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What’s motivating Super Formula’s carbon neutral push

Super Formula has invested a lot of resource in the transition towards carbon neutrality for 2023 with its extensive next-gen test programme. But the Japanese series isn’t just considering its own short-term interests with its efforts.

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While motorsport series all around the world have been taking steps to enhance their ‘green’ credentials in recent years, Japan has been very much at the forefront of this trend.

In SUPER GT, biomass-derived 100 percent carbon neutral fuel will be implemented next season for all cars, to be supplied by German firm Haltermann Carless as part of a three-year agreement.

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Japan’s second-tier sportscar series Super Taikyu, which hosts its blue riband Fuji 24 Hours this weekend, has become something of a laboratory for manufacturers wishing to experiment with unproven technologies, with Toyota’s hydrogen-powered car now in its second year of competition – and joined this year by entries from both Subaru and Mazda using different biofuel solutions.

But it’s perhaps Super Formula which is blazing the biggest trail of all with its rigorous efforts to implement not only next-gen fuel but also more environmentally friendly tyres and hemp fibre bodywork for use with an upgraded SF19 challenger the coming seasons.

SF19 development car

SF19 development car

Photo by: Motorsport.com / Japan

Helming the project is Yoji Nagai, a long-time Toyota man with experience of working on engines in Group C, CART and Formula 1. In 2006 he began working on TRD’s Super Formula (then Formula Nippon) programme, his time in the series spanning the transition from the old V8 engine formula to the current two-litre, inline four era that began in 2014.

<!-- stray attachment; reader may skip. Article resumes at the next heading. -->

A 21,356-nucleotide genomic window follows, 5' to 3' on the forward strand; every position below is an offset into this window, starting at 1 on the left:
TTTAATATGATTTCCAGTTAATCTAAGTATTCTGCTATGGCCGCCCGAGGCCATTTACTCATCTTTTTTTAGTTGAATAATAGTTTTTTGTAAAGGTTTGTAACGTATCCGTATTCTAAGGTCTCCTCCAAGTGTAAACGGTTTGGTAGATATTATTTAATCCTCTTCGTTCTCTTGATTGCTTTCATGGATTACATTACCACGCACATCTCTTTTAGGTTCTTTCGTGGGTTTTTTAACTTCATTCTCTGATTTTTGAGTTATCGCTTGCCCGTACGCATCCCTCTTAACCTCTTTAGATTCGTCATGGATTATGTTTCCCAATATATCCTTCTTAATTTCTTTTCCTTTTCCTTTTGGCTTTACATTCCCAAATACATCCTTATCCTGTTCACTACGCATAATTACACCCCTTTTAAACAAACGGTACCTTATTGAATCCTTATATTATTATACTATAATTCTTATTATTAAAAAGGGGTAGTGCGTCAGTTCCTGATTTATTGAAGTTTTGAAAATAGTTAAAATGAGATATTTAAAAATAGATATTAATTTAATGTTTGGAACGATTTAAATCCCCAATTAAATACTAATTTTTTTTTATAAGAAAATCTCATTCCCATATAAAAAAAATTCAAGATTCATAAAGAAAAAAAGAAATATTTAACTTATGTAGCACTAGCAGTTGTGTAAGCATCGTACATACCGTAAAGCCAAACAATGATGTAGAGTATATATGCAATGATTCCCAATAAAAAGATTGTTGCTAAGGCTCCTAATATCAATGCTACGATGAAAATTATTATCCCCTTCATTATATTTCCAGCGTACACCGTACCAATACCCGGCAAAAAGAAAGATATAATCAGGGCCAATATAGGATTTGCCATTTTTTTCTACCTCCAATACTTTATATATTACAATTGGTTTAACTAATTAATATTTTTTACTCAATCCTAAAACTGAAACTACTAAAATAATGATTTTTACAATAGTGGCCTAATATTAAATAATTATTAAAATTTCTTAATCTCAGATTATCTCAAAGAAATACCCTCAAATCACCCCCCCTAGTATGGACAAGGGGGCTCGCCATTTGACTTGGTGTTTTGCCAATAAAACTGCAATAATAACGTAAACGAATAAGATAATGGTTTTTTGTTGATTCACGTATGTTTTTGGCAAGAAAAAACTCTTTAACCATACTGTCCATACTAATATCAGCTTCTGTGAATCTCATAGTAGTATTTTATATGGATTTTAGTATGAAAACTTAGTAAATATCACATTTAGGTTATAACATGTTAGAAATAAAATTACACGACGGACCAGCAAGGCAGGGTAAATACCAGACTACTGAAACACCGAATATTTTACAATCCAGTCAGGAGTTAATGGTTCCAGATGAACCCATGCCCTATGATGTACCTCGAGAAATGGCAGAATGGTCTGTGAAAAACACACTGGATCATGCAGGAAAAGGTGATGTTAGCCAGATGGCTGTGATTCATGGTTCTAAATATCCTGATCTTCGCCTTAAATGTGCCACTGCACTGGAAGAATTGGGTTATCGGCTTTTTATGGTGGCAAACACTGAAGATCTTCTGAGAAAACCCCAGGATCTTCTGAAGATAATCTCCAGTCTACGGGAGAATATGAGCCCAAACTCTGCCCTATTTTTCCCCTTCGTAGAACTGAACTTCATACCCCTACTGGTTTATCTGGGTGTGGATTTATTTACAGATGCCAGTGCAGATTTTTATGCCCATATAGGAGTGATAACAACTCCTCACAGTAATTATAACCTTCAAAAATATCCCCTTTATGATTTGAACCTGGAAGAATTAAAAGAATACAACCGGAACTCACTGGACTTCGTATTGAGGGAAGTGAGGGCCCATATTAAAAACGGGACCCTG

Super Formula has already stated that two innovations it has been testing are likely to be introduced as early as next season: new Yokohama tyres made partially from sustainable materials and a type of ‘hybrid’ bodywork made from a mix of traditional carbon fibre and hemp fibre supplied by Swiss firm Bcomp.

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The trickiest part of the equation is the fuel, which right now has to be supplied in large quantities from abroad. SUPER GT, for reference, has stated it will need 300,000 litres of the Haltermann Carless product to get through the 2023 season, something that doesn’t come cheap.

Super Formula has so far been focused on testing different types of biofuel, albeit without naming the suppliers in question, in its three tests so far, conducted around the time of each race weekend so far this season at Fuji Speedway, Suzuka and Autopolis.

But Nagai says the emphasis is on finding the best long-term solution instead of just rushing into an agreement with a supplier for the sake of it.

“We can’t say the maker, but the one we tried this time was the same as in Suzuka,” says Nagai, speaking after the SF19 dev cars’ third test outing at Autopolis last month. “At Fuji it was a different one, let’s call it ‘A-spec’, and here and Suzuka we used ‘B-spec’.

“Both of the fuels we tested so far are biomass-based solutions. In the future we want to try a real ‘e-fuel’ [synthetic fuel], that’s one of our goals. But this will take some time. There’s no pressure to decide a fuel for next year."

SF19 Development car

SF19 Development car

Photo by: Masahide Kamio

Nagai is keen to expand on that last point. As he explains, the objective is not just to find a fuel that works for racing, but one that has the potential to replace traditional gasoline as many countries prepare to phase out petrol-driven vehicles at the end of the decade.